The MX5 – The English Mazda

Mazda’s chirpy little MX5, the world’s best selling open-top roadster, is now twenty years. Plenty of reason for that cheeky grin the 2009 model sports.

It’s easy to see why the MX5 has done so well. It appeals to a wide audience (though I’m not a member of that audience), is cheaper than a lot of competitors and it looks pretty good too. In fact, its looks are considered so good that Mazda have given it only 3 adjustments in its two decades of production. Pretty rare in car terms. mazda mx5

But did you know that there’s a special connection between this Mazda and Sussex, England? The small coastal town of Worthing, in fact. This was news to me. Having been through the town many times I would never thought of it as a leading design centre for the automotive industry, especially for a Japanese manufacturer.

Well, the MX5 was designed to compete with those quintessentially British sports cars the MGB, Triumph’s glorious Spitfire and the Lotus Elan. The idea was sprung between a American journalist and engineer Bob Hall and Kenichi Yamamoto.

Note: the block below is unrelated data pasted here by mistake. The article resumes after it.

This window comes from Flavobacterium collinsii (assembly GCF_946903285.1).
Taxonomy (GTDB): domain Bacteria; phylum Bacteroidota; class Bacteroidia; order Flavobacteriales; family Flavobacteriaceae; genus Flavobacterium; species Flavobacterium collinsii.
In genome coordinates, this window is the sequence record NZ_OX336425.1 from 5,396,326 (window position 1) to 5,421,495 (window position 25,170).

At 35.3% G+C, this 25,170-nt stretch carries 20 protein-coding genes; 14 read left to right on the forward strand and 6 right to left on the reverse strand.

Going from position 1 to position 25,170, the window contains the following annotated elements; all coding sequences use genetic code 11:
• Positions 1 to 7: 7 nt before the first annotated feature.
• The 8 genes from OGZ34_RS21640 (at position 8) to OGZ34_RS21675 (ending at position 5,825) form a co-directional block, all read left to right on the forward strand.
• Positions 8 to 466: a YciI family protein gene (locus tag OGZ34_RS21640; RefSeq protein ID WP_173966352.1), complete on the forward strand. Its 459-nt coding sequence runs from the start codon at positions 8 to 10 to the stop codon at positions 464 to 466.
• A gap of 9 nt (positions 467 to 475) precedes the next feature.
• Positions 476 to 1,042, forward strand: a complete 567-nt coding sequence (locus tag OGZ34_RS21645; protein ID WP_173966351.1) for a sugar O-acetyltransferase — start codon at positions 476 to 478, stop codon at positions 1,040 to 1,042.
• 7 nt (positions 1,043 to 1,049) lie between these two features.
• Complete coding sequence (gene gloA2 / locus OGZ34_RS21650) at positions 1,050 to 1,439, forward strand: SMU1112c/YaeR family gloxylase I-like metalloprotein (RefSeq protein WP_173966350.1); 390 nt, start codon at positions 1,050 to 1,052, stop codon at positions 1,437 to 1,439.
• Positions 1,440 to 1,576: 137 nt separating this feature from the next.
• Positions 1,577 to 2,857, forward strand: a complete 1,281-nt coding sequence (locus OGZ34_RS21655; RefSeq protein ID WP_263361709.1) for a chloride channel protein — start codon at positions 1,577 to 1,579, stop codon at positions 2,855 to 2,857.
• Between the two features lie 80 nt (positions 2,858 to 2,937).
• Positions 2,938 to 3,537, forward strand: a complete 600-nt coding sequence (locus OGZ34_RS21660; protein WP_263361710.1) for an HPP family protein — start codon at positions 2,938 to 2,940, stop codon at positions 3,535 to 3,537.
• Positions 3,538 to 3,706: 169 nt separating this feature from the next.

International Automotive Design in Worthing were commissioned to develop a running prototype based on an idea from Mazda’s California team for a rear-wheel-drive lightweight sports car to give the Japanese firm their own Elan-type car. They named the prototype V705, used a glassfibre body, a 323’s engine and other Mazda components and the car was completed and sent to the states in 1985. There it was driven around Santa Barbara to see what the public reaction was .

Approval for the MX5 was granted in January of ’86 and production plans sprung into action, it was given its name in early ’89 ahead of its Chicago Motor Show launch which, clearly, went down a storm. After all, it’s shifted 857,200 units. Though I still don’t know anyone that owns one of these Mazdas in Sussex or anywhere else.

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  1. and the rest is history! go MX5!




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